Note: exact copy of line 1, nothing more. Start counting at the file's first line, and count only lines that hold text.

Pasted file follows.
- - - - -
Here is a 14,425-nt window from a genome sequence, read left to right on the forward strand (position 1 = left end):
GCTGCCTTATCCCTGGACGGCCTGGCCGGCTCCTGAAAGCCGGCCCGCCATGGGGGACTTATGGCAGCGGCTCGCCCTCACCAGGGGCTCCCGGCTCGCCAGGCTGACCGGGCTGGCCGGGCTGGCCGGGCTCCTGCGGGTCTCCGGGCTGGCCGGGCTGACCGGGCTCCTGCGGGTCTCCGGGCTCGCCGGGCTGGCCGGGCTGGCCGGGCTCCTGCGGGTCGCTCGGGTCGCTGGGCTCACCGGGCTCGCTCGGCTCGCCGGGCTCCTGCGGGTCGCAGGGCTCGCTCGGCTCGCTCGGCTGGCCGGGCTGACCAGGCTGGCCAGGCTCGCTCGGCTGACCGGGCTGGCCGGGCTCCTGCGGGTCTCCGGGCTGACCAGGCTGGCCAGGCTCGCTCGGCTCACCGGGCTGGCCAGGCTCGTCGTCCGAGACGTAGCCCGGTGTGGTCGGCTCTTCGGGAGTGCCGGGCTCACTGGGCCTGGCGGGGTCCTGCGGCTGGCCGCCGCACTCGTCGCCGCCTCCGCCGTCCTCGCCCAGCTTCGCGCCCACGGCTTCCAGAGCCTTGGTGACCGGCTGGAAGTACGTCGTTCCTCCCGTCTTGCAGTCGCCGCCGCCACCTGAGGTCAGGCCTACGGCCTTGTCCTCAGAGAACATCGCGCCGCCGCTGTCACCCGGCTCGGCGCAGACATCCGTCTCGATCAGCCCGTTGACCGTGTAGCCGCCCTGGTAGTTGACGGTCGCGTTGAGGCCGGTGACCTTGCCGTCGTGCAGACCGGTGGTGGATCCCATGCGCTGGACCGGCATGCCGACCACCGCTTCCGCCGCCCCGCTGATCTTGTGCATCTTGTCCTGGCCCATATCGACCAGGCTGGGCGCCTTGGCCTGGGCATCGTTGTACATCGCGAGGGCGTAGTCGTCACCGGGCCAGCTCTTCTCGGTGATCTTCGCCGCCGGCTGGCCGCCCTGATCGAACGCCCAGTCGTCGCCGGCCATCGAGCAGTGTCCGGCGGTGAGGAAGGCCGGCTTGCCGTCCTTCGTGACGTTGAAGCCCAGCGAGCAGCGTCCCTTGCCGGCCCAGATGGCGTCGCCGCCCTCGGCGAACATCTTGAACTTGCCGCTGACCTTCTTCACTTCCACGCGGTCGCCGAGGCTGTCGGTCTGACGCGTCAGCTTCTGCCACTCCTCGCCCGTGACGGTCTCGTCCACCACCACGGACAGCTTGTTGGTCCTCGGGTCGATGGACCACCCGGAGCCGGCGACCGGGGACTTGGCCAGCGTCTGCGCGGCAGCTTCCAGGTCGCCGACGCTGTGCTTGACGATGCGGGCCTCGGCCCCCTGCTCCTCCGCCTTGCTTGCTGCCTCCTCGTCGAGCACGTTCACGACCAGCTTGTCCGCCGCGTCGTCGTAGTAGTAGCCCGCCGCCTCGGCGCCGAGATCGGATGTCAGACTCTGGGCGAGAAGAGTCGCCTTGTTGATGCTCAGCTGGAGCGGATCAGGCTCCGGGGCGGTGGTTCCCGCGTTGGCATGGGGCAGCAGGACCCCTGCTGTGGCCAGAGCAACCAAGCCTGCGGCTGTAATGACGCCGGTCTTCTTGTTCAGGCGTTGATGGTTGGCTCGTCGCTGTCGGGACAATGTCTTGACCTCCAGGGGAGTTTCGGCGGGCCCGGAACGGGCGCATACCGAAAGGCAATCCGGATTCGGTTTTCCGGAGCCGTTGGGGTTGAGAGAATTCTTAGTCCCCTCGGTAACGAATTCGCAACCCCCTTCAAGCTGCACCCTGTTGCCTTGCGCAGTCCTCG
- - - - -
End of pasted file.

Here is a 14,425-nt window from a genome sequence, read left to right on the forward strand (position 1 = left end):